18 Mar 2014

‘I don’t need a visa to hear Tupac’: Russians mock sanctions

The United States and the European Union have placed sanctions on a number of individuals connected to the “illegitimate” annexation of Crimea – but the response is often laughter.

Tupac Shakur (picture: Getty)

Above: the late rapper Tupac Shakur

A total of 28 Russian and Ukrainian figures have been placed under sanctions in a US list comprising 11 names and an EU list comprising 21 names (four names appear on both lists).

The US list has targeted high-profile Russian politicians who are close to Putin, such as the “architect of Putinism” Vladislav Surkov and Valentina Matviyenko, Russia’s third highest-ranking leader. The EU list targets more mid-ranking figures, thought to have been specifically involved in Crimea’s annexation to Russia.

What should do those who have neither accounts nor property abroad? Dmitry Rogozin, Russian deputy prime minister

However, the sanctions have been criticised for not going after Putin or other people who are close to him, and for not applying to family members, such as wives, who may possess large sums of money.

The sanctions include the freezing of assets and the barring of travel to the US and EU.

However, many of those placed under the sanctions have mocked these restrictions, saying they do not have any assets outside Russia and have no intention of traveling to the EU or USA.

I don’t need a visa for Tupac

Mr Surkov, a presidential aide who has reined in Russia’s media for Putin, joked that being on Barack Obama’s “blacklist” was a “big honour”.

Vladislav Surkov (picture: Getty)

Above: Vladislav Surkov has a bit of a snigger.

Russian media quoted the aide, believed to be one of the few people consulted by Putin over Crimea, as having said that the sanctions will have no impact on him.

“I see the decision by the administration in Washington as an acknowledgment of my service to Russia,” he said. “I don’t have accounts abroad. The only things that interest me in the US are Tupac Shakur, Allen Ginsberg, and Jackson Pollock.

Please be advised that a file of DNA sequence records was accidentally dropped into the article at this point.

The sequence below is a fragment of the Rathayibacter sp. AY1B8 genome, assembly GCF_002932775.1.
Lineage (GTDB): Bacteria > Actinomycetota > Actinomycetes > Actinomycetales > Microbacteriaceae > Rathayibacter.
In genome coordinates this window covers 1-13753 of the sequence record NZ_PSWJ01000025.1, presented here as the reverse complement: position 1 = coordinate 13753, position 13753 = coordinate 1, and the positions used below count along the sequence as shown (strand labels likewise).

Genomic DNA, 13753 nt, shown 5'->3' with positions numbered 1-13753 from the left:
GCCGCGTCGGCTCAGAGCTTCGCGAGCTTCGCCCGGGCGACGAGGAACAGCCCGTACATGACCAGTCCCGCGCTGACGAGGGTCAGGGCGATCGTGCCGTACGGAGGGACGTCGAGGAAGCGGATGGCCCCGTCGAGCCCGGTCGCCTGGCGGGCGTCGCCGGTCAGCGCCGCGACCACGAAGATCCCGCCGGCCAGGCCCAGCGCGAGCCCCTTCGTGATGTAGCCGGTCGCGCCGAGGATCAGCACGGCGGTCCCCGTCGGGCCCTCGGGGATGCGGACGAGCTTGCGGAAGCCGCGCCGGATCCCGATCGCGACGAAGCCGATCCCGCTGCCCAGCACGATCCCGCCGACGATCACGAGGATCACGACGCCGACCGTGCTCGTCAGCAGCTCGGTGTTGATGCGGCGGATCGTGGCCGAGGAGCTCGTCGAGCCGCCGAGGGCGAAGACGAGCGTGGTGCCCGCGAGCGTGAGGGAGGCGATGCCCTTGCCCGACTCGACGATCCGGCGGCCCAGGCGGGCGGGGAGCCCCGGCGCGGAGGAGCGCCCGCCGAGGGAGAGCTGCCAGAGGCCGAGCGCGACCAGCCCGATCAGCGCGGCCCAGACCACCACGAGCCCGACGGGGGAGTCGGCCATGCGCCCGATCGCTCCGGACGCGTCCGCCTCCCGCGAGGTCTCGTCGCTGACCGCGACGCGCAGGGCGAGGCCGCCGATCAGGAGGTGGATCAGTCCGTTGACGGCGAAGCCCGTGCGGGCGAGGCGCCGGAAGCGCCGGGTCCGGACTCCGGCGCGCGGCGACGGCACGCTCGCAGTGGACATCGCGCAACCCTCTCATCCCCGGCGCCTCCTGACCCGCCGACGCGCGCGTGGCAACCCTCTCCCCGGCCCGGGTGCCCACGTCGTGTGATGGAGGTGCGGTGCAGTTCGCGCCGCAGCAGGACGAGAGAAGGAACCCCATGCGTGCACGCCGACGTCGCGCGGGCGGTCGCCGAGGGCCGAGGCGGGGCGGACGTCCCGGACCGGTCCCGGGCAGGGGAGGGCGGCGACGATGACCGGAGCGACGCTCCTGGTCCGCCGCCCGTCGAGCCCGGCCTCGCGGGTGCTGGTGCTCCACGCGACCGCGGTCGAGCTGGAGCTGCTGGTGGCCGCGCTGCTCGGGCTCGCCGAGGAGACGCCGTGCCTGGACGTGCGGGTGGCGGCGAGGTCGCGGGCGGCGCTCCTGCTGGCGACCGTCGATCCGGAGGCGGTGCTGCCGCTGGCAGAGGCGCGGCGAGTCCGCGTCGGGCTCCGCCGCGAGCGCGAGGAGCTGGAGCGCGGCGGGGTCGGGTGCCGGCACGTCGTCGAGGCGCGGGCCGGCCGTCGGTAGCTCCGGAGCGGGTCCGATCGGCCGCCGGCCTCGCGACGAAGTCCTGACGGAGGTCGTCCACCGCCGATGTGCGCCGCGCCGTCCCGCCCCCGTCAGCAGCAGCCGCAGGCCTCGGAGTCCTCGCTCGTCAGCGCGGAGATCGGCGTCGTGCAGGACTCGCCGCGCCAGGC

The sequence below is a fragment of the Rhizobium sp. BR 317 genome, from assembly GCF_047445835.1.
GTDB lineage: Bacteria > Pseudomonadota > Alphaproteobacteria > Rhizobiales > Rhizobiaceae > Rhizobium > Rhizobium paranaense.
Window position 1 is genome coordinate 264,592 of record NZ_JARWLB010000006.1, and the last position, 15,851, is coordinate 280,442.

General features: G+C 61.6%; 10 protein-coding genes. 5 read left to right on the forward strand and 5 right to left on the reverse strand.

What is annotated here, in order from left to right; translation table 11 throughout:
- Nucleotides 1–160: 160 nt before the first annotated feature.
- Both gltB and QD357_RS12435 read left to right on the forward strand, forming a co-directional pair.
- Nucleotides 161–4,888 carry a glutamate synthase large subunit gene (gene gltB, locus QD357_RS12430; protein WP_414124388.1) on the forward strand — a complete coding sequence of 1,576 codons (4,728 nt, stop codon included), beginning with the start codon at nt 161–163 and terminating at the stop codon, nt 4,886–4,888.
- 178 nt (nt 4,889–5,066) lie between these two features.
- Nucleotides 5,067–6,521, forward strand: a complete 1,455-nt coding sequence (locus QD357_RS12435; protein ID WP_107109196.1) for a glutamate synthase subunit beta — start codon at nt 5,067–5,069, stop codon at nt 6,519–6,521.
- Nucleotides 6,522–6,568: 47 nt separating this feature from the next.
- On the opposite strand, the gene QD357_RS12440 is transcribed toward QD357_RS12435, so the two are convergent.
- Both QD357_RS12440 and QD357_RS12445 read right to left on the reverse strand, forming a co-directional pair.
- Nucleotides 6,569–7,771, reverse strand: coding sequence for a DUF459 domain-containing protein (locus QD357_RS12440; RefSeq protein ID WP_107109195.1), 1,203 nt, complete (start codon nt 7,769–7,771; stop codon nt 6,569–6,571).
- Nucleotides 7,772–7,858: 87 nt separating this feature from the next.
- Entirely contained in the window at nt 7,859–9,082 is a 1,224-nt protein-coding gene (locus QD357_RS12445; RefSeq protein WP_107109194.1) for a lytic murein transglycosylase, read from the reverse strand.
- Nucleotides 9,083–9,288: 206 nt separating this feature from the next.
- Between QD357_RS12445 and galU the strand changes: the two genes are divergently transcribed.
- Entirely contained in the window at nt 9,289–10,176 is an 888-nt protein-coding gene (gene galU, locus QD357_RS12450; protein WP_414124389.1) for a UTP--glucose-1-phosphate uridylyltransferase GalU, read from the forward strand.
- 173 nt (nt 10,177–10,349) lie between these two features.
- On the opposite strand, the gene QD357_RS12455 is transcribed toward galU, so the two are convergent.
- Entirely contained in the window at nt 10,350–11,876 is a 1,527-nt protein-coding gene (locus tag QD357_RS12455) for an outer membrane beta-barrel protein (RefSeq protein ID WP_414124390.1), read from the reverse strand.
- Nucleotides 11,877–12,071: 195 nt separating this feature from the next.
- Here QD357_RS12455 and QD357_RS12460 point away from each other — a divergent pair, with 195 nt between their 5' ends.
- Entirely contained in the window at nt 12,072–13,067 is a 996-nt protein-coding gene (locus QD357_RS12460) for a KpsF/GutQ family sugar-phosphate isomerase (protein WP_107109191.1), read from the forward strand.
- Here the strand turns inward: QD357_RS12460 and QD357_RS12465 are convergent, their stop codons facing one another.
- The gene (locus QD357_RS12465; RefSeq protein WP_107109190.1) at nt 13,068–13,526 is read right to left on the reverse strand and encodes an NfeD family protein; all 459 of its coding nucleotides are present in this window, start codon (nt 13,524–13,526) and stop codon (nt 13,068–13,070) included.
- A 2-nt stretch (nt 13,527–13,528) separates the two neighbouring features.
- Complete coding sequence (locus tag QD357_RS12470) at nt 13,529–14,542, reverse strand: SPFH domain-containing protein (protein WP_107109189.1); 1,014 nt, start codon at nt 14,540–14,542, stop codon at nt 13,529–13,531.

“I don’t need a visa to access their work. I lose nothing.”

It has previously been reported that Mr Surkov has a picture of Tupac in his office, next to his picture of President Putin.

President Prankster

Dmitry Rogozin, Russia’s deputy prime minister who appears on the US list, tweeted to “Comrade” Barack Obama mocking the president for not thinking about the fact that some names on the list did not have property or accounts overseas.

Rogozin, who oversees Russia’s arms industry, sent a second tweet saying that “some prankster” must have prepared the sanction documents.

‘Keep looking’

“It is with pride that I have found myself on the black list, this means they have noticed my stance on Crimea,” joked Sergei Mironov, a Russian politician and leader of the Just Russia faction in the Russian parliament.

Mr Mironov, who is on the EU’s list of sanctionees, quoted from a satirical novel, The Little Golden Calf.

“I want to respond by re-phrasing the phrase from the Golden Calf – ‘Keep looking, Shura, keep looking’,” he said.

The original phrases is “keep sawing Shura, keep sawing” – and refers to an enterprise that is about to fail.

“No accounts exist, let them introduce sanctions as much as they want,” Mr Mironov said on Tuesday.

‘Respected company’

The head of the Russian upper chamber’s committee on the constitution, legal and judicial affairs, Andrei Klishas, dismissed the sanctions on Russian officials as “hilarious”.

“I have no accounts in Europe,” Mr Klishas said in an interview. “As for the six-month ban on entering the EU, it surely looks hilarious.

“The feeling European politicians evoke in me in connection with all this Ukrainian story is between pity and disgust.”

Mr Klishas said he welcomed being included on the lists (he is listed on both the US and EU lists) because he was “in the company of very respected people”.

He added that he was “flattered” by the attention.


Other, perhaps more recognisable, names are included on the list including ousted President Viktor Yanukovych and Crimea’s newly-appointed Prime Minister Sergei Aksyonov (pictured below, left).

Aksyonov and Matviyenko (picture: Reuters)

Above: Sergei Aksyonov and Valentina Matviyenko enjoy a good old chuckle together.

Valentina Matviyenko (pictured above, right), Russia’s highest ranking female politician, said she the sanctions are “unheard of since the cold war”, adding that they would not hurt her as she has “no accounts and no property abroad”.

Yelena Mizulina, the conservative politician who authored Russia’s anti-homosexuality laws, said the sanctions were “revenge for my views”.

US and EU politicians have promised more sanctions against Russia, after a speech by Vladimir Putin showed he has no intention of backing down.

Further sanctions may wipe the smiles of Russian faces, but that remains to be seen.